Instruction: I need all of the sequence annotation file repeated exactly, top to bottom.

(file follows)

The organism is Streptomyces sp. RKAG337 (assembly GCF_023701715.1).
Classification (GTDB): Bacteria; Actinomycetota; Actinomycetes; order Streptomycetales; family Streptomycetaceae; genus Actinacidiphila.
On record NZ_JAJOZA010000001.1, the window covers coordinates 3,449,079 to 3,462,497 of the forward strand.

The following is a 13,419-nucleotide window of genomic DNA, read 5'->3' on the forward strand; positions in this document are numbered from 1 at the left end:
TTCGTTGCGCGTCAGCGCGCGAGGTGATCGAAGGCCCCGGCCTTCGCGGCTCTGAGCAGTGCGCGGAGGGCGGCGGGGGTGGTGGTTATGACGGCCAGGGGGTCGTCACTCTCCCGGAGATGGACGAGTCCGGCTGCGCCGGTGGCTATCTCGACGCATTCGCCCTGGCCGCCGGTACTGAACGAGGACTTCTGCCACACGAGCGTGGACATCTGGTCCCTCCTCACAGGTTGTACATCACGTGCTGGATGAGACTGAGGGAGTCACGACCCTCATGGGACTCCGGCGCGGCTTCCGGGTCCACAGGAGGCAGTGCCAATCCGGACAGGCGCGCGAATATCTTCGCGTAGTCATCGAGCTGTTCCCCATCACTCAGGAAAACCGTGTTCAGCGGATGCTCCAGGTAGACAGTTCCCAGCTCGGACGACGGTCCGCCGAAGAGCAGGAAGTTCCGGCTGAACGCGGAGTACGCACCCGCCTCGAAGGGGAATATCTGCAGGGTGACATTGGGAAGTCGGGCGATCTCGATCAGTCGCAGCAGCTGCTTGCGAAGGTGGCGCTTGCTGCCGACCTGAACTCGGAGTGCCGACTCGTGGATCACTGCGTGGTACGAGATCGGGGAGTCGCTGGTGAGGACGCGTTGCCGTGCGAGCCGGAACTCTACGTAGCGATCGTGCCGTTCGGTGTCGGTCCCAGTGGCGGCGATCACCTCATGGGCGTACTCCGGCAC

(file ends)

The organism is Streptomyces sp. RKAG337 (assembly GCF_023701715.1).
Classification (GTDB): Bacteria; Actinomycetota; Actinomycetes; order Streptomycetales; family Streptomycetaceae; genus Actinacidiphila.
On record NZ_JAJOZA010000001.1, the window covers coordinates 3,449,079 to 3,462,497 of the forward strand.

The following is a 13,419-nucleotide window of genomic DNA, read 5'->3' on the forward strand; positions in this document are numbered from 1 at the left end:
TTCGTTGCGCGTCAGCGCGCGAGGTGATCGAAGGCCCCGGCCTTCGCGGCTCTGAGCAGTGCGCGGAGGGCGGCGGGGGTGGTGGTTATGACGGCCAGGGGGTCGTCACTCTCCCGGAGATGGACGAGTCCGGCTGCGCCGGTGGCTATCTCGACGCATTCGCCCTGGCCGCCGGTACTGAACGAGGACTTCTGCCACACGAGCGTGGACATCTGGTCCCTCCTCACAGGTTGTACATCACGTGCTGGATGAGACTGAGGGAGTCACGACCCTCATGGGACTCCGGCGCGGCTTCCGGGTCCACAGGAGGCAGTGCCAATCCGGACAGGCGCGCGAATATCTTCGCGTAGTCATCGAGCTGTTCCCCATCACTCAGGAAAACCGTGTTCAGCGGATGCTCCAGGTAGACAGTTCCCAGCTCGGACGACGGTCCGCCGAAGAGCAGGAAGTTCCGGCTGAACGCGGAGTACGCACCCGCCTCGAAGGGGAATATCTGCAGGGTGACATTGGGAAGTCGGGCGATCTCGATCAGTCGCAGCAGCTGCTTGCGAAGGTGGCGCTTGCTGCCGACCTGAACTCGGAGTGCCGACTCGTGGATCACTGCGTGGTACGAGATCGGGGAGTCGCTGGTGAGGACGCGTTGCCGTGCGAGCCGGAACTCTACGTAGCGATCGTGCCGTTCGGTGTCGGTCCCAGTGGCGGCGATCACCTCATGGGCGTACTCCGGCAC